Capital: La Paz (seat of government; Sucre (legal capital and seat of judiciary)

Administrative divisions: 9 departments (departamentos, singular - departamento; Chuquisaca, Cochabamba, Beni, La Paz, Oruro, Pando, Potosi, Santa Cruz, Tarija

Dependent areas

Independence: 6 August 1825 (from Spain)

National holiday: Independence Day, 6 August (1825)

Constitution: 2 February 1967

Legal system: based on Spanish law and Code Napoleon; has not accepted compulsory ICJ jurisdiction

International law organization participation

Citizenship

Suffrage: 18 years of age, universal and compulsory (married; 21 years of age, universal and compulsory (single)

Executive branch: chief of state and head of government:President Gonzalo SANCHEZ DE LOZADA Bustamente (since 6 August 1993; Vice President Victor Hugo CARDENAS Conde (since 6 August 1993; election last held 6 June 1993 (next to be held May 1997; results - Gonzalo SANCHEZ DE LOZADA (MNR) 34%, Hugo BANZER Suarez (ADN/MIR alliance) 20%, Carlos PALENQUE Aviles (CONDEPA) 14%, Max FERNANDEZ Rojas (UCS) 13%, Antonio ARANIBAR Quiroga (MBL) 5%; no candidate received a majority of the popular vote; Gonzalo SANCHEZ DE LOZADA won a congressional runoff election on 4 August 1993 after forming a coalition with Max FERNANDEZ and Antonio ARANIBAR

Legislative branch: Army (Ejercito Boliviano), Navy includes Marines (La Fuerza Naval Boliviana), Air Force (Fuerza Aerea Boliviana), National Police Force ( Policia Nacional de Bolivia)
Chamber of Deputies Camara de Diputados: elections last held 6 June 1993 (next to be held May 1997); results - percent of vote by party NA; seats - (130 total) MNR 52, UCS 20, ADN 17, MIR 17, CONDEPA 13, MBL 7, ARBOL 1, ASD 1, EJE 1, PDC 1
Chamber of Senators Camara de Senadores: elections last held 6 June 1993 (next to be held May 1997); results - percent of vote by party NA; seats - (27 total) MNR 17, ADN 4, MIR 4, CONDEPA 1, UCS 1

Judicial branch: Supreme Court (Corte Suprema)

Political parties and leaders

International organization participation: AG, ECLAC, FAO, GATT, G-11, G-77, IADB, IAEA, IBRD, ICAO, IDA, IFAD, IFC, ILO, IMF, IMO, INTELSAT, INTERPOL, IOC, IOM, ITU, LAES, LAIA, LORCS, NAM, OAS, OPANAL, PCA, RG, UN, UNCTAD, UNESCO, UNIDO, UPU, WCL, WFTU, WHO, WIPO, WMO, WTO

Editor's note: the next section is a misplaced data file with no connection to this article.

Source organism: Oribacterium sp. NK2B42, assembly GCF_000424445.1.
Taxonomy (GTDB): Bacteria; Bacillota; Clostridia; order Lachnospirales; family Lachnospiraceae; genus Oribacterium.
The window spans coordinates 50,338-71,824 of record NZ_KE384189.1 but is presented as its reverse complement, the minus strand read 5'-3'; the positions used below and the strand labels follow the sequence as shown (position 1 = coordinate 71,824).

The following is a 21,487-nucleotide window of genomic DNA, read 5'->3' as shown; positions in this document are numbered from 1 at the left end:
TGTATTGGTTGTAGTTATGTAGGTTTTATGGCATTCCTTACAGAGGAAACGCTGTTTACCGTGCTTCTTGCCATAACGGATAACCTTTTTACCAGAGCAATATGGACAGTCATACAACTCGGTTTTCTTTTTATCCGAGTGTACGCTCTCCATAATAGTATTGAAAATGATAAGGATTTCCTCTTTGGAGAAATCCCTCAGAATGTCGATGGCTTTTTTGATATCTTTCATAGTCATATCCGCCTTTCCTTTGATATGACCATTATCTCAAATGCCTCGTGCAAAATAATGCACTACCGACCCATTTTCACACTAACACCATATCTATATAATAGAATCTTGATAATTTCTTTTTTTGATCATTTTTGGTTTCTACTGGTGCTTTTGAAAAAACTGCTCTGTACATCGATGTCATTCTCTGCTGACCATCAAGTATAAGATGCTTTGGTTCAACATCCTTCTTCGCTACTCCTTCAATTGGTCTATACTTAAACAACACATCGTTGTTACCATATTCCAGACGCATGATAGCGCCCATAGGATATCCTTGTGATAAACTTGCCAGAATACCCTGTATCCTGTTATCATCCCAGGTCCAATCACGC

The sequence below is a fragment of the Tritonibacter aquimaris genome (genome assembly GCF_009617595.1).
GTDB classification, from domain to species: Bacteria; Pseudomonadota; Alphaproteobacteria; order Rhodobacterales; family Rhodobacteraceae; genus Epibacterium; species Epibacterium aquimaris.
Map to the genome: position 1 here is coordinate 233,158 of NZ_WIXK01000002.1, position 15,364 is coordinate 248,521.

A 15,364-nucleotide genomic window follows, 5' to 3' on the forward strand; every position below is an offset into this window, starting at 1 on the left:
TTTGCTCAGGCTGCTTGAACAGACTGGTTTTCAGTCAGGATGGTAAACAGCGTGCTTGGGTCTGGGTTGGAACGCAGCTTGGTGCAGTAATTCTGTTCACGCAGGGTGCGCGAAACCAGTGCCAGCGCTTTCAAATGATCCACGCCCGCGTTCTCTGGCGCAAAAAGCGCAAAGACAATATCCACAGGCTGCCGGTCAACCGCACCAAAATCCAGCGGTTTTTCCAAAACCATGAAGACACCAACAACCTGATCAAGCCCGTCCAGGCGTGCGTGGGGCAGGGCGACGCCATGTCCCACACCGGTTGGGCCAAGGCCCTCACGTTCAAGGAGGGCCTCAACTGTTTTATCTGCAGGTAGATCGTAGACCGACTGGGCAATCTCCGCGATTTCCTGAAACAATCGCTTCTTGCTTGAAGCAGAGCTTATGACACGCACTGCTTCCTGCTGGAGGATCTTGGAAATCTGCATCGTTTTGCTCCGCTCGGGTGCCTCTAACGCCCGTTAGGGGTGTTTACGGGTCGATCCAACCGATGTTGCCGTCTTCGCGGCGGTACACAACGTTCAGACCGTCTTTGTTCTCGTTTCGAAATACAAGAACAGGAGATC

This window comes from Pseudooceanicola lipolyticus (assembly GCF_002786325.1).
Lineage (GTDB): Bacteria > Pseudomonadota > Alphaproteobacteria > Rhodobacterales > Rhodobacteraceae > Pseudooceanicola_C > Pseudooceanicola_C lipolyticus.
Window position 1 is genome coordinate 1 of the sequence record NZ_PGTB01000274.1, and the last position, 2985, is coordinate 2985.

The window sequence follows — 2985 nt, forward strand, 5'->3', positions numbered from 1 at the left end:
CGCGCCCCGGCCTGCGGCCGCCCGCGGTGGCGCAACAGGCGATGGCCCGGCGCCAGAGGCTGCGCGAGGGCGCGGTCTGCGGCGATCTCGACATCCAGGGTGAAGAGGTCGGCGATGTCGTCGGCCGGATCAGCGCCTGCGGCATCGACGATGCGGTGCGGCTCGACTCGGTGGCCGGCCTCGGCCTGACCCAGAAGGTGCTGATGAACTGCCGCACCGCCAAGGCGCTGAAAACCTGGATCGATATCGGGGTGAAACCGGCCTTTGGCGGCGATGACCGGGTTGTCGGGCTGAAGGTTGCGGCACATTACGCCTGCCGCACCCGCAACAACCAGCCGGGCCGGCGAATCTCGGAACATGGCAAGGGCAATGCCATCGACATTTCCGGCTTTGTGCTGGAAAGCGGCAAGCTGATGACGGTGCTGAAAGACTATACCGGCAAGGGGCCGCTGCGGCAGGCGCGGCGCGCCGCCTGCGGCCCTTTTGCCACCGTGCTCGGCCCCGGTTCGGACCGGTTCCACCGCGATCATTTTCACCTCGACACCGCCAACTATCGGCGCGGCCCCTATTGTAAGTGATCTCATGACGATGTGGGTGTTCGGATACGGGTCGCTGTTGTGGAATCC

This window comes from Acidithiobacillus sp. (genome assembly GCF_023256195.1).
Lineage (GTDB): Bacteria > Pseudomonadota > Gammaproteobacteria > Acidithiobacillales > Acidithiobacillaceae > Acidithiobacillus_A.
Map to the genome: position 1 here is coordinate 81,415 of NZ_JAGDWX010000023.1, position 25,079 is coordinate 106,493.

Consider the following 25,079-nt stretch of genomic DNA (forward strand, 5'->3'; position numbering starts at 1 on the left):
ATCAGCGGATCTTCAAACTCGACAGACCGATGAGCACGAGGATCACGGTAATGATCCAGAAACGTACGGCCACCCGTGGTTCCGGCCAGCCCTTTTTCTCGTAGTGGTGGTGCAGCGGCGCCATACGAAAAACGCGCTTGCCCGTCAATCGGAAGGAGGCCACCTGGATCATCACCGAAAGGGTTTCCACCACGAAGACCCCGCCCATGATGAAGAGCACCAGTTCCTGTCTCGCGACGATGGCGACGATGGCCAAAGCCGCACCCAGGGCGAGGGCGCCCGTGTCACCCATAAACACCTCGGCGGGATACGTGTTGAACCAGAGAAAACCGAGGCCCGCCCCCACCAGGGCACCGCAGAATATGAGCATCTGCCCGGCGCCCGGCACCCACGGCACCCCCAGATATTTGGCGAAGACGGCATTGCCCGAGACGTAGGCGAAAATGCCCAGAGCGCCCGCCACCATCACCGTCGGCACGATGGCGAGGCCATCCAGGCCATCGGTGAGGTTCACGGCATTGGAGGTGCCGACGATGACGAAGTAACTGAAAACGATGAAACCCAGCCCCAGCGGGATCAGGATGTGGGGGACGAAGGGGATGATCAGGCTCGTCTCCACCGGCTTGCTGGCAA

Diplomatic representation
From the us chief of mission: Ambassador Charles R. BOWERS
From the us chancery: 3,014 Massachusetts Avenue NW, Washington, DC 20,008
From the us telephone: [591] (2) 350,251 or 350,120
From the us fax: (202) 328-3,712
From the us consulates general: Los Angeles, Miami, New York, and San Francisco
From the us embassy: Banco Popular del Peru Building, corner of Calle Mercado and Calle Colon, La Paz
From the us mailing address: P. O. Box 425, La Paz, or APO AA 34,032
From the us FAX: [591] (2) 359,875

Flag descriptionflag of Bolivia: three equal horizontal bands of red (top), yellow, and green with the coat of arms centered on the yellow band; similar to the flag of Ghana, which has a large black five-pointed star centered in the yellow band

National symbols

National anthem

National heritage


Bolivia - Economy 1994
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Economy overview: With its long history of semifeudal social controls, dependence on volatile prices for its mineral exports, and bouts of hyperinflation, Bolivia has remained one of the poorest and least developed Latin American countries. However, Bolivia has experienced generally improving economic conditions since the PAZ Estenssoro administration (1985-89) introduced market-oriented policies which reduced inflation from 11,700% in 1985 to about 20% in 1988. PAZ Estenssoro was followed as President by Jaime PAZ Zamora (1989-93) who continued the free-market policies of his predecessor, despite opposition from his own party and from Bolivia's once powerful labor movement. By maintaining fiscal discipline, PAZ Zamora helped reduce inflation to 9.3% in 1993, while GDP grew by an annual average of 3.25% during his tenure. Inaugurated in August 1993, President SANCHEZ DE LOZADA has vowed to advance government market-oriented economic reforms he helped launch as PAZ Estenssoro's Planning Minister. A major privatization bill was passed by the Bolivian legislature in late March 1994.

Real gdp purchasing power parity

Real gdp growth rate: 2.2% (1993)